I drove to work that day and turns out he was also heading back to Brooklyn to see his uncle. I offered to drop him off all the while thinking I must be insane driving this man in my car. When we got to his uncle’s house, we stayed in my car just talking and continued playing music.

I thought to myself, and he did as well, that this must be fate. Gosh, I looked at my watch and realized it was 3:30 a.m. Yes, 3:30 a.m. Work the next morning. Remember those days?

Four years later, we still remember that sound clash and still clash over music. And he’s always making me laugh. I think I fell in love with him when I saw the care he showed his uncle, who’s like a father to him, and the warmth of their relationship.

How do we keep the sparks alive? (Laughs) We argue! No, we don’t need Valentine’s Day to appreciate each other.

A Wrong Number Leads to Love

Bev: I dialed my uncle’s number and a voice I didn’t recognize answered the phone. Excuse me, I said, I think I have the wrong number.

Delroy: And I said, well you called so you can’t hang up now, you have to talk to me.

Bev: We talked for over an hour. And he started calling.

Delroy: I knew from her voice on that first call that she was the one. But two hours drive separated us so I decided to pay her a visit. I would have recognized her in a crowd.

Bev: He asked me to marry him soon after we met. I said no.

Delroy: And I kept asking.

Bev: When he asked for the millionth time on Valentine’s Day, I threw out the first date that came to mind (10/10/10). He smiled from ear to ear and kept smiling like a Cheshire cat.

Delroy (laughing): She didn’t know that the date she said was actually my birthday.

Bev: We couldn’t get that date but we were married a few days later. We’ll be together four years this year.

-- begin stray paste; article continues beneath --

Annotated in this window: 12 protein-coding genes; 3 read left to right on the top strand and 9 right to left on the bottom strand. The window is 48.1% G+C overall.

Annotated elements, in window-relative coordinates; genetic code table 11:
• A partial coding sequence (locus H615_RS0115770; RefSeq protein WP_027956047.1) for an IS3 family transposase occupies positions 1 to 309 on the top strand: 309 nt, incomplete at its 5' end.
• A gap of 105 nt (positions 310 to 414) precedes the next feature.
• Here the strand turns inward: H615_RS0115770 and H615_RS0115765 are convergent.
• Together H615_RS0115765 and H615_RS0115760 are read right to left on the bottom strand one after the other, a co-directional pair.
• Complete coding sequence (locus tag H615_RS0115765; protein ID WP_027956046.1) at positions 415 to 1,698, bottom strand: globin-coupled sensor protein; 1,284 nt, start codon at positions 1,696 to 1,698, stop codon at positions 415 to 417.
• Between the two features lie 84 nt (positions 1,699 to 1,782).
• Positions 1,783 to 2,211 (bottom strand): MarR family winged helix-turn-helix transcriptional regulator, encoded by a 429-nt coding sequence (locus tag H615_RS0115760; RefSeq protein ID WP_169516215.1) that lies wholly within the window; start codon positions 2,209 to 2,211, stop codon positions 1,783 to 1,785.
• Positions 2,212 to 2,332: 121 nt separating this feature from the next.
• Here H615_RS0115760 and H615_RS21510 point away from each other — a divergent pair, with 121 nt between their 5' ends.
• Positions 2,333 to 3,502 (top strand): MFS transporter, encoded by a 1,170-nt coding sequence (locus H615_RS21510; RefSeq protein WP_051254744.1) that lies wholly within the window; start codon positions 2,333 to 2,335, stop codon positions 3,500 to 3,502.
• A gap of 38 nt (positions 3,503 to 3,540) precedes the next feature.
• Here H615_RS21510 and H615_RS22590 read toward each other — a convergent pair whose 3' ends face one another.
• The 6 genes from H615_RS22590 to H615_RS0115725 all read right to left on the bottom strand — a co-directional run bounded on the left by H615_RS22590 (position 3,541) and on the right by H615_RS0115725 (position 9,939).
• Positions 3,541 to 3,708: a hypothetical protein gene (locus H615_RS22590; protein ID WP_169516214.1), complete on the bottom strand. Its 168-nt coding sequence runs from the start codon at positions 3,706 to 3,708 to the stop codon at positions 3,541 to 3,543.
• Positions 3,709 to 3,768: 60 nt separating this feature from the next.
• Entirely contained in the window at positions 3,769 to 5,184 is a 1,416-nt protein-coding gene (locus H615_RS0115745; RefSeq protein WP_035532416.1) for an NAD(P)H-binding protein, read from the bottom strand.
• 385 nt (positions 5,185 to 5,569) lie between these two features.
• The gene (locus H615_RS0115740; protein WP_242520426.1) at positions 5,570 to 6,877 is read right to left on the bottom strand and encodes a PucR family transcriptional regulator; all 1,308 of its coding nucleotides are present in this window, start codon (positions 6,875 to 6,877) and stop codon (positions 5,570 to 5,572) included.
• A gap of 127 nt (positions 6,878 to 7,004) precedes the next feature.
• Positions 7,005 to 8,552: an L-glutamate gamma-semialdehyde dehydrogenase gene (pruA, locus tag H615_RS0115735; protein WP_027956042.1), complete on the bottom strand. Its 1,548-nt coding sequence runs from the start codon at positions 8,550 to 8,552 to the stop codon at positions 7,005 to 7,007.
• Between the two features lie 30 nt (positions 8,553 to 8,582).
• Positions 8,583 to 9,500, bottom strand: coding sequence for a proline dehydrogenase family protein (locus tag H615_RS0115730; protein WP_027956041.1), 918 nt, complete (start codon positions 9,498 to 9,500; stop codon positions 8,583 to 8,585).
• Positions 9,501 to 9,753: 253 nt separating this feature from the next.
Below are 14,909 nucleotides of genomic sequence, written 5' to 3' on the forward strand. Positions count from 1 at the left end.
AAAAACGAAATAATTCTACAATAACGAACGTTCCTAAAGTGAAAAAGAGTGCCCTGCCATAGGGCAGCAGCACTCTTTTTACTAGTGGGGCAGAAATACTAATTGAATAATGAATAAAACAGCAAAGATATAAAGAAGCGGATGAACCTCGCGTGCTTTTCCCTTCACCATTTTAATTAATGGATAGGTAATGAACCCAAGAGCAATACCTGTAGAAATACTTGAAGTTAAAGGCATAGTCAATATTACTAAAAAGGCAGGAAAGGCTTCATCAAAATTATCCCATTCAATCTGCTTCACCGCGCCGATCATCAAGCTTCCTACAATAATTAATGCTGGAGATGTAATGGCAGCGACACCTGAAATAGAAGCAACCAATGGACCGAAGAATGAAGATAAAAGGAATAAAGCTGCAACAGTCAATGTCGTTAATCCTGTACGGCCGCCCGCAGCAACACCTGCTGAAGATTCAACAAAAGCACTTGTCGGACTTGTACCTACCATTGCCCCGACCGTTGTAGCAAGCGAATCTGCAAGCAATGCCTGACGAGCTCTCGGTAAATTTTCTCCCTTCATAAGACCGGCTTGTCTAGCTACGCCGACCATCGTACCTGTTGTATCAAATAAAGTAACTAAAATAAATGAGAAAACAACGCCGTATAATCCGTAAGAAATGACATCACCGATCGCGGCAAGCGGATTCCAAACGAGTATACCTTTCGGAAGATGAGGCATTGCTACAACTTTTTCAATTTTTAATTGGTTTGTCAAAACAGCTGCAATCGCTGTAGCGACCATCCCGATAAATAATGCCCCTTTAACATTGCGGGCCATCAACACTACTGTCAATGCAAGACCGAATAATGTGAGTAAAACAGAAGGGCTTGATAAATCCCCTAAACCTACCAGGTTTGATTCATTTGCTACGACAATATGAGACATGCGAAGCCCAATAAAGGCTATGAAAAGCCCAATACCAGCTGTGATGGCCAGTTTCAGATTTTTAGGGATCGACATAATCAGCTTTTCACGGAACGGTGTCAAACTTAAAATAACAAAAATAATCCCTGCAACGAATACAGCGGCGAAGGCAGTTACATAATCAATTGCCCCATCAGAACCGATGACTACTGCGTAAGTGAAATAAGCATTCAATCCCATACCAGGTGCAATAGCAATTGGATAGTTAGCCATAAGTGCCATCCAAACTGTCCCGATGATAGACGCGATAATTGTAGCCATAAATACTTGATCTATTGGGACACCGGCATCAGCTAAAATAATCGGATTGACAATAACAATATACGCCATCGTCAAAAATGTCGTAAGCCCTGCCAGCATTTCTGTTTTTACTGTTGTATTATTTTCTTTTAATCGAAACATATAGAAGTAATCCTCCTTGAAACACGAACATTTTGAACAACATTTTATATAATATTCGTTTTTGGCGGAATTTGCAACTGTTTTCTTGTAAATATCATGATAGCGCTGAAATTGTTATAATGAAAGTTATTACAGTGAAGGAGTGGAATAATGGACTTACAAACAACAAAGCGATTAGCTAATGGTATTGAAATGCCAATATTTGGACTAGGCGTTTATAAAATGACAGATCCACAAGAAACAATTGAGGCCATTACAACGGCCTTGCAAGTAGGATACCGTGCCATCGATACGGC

Delroy: And no, we don’t need a day to recognize how lucky we are to have found each other.

How did you meet your Valentine?

The Italian American Museum in Manhattan’s Little Italy

The Italian American Museum in Manhattan's Little Italy

Anchoring the corner of Mulberry and Grand Streets in New York City’s Little Italy is an attractive 19-century brick building that is the home of the Italian American Museum.

The Italian American Museum in Manhattan's Little Italy

Exterior of the museum

The idea for a museum to document the history of the Italian community in New York came about after the highly acclaimed exhibition, The Italians of New York: Five Centuries of Struggle and Achievement, which opened at the New York Historical Society in October 1999.

The museum founder, Dr. Joseph Scelsa received its charter in 2001. It operated initially on W44 Street before moving in 2008 to its permanent home, 155 Mulberry Street, after museum officials bought the Banca Stabile building from Dr. Jerome Stabile III. Dr. Stabile’s family started the bank in 1882.

Banca Stabile, which was founded by Francesco Rosario Stabile, was a fixture in Little Italy at a time when Mulberry Street was described as the Italian Wall Street, for the number of banks that were there.

The bank became a one-stop community center, providing financial, translation, insurance, travel and money transfer services. It was a link between the immigrants in New York and their relatives and friends back home.

When Banca Stabile closed in 1932, the family kept the building, including its vault, tin ceiling, marble floor and counters, bronze grilles, and teller cages intact. They also retained items such as steam ship tickets, safe deposit boxes, bank books, passports, and deeds.

The 1,000 square foot museum is bursting at the seams with memorabilia from the bank and those that families have donated. Among the items on exhibit is the gun that retired NYPD police officer, Francesco “Frank” Serpico owned. Serpico was the cop who blew the whistle on police corruption in the 1960s and 70s.

There are also several marionettes from Miguel “Papa” Manteo, photos and other information about Luigi del Bianco, chief carver at Mount Rushmore, and assorted other items that illustrate the history of Italians in New York.

The Italian American Museum, at 155 Mulberry Street, is opened on Saturdays 11:00 a.m. to 6:00 p.m., on Sundays from noon to 6:00 p.m., and by appointment during the week. For a $5.00 suggested donation, visitors to the small storefront museum are shown a short film and are able to see these memorabilia up close.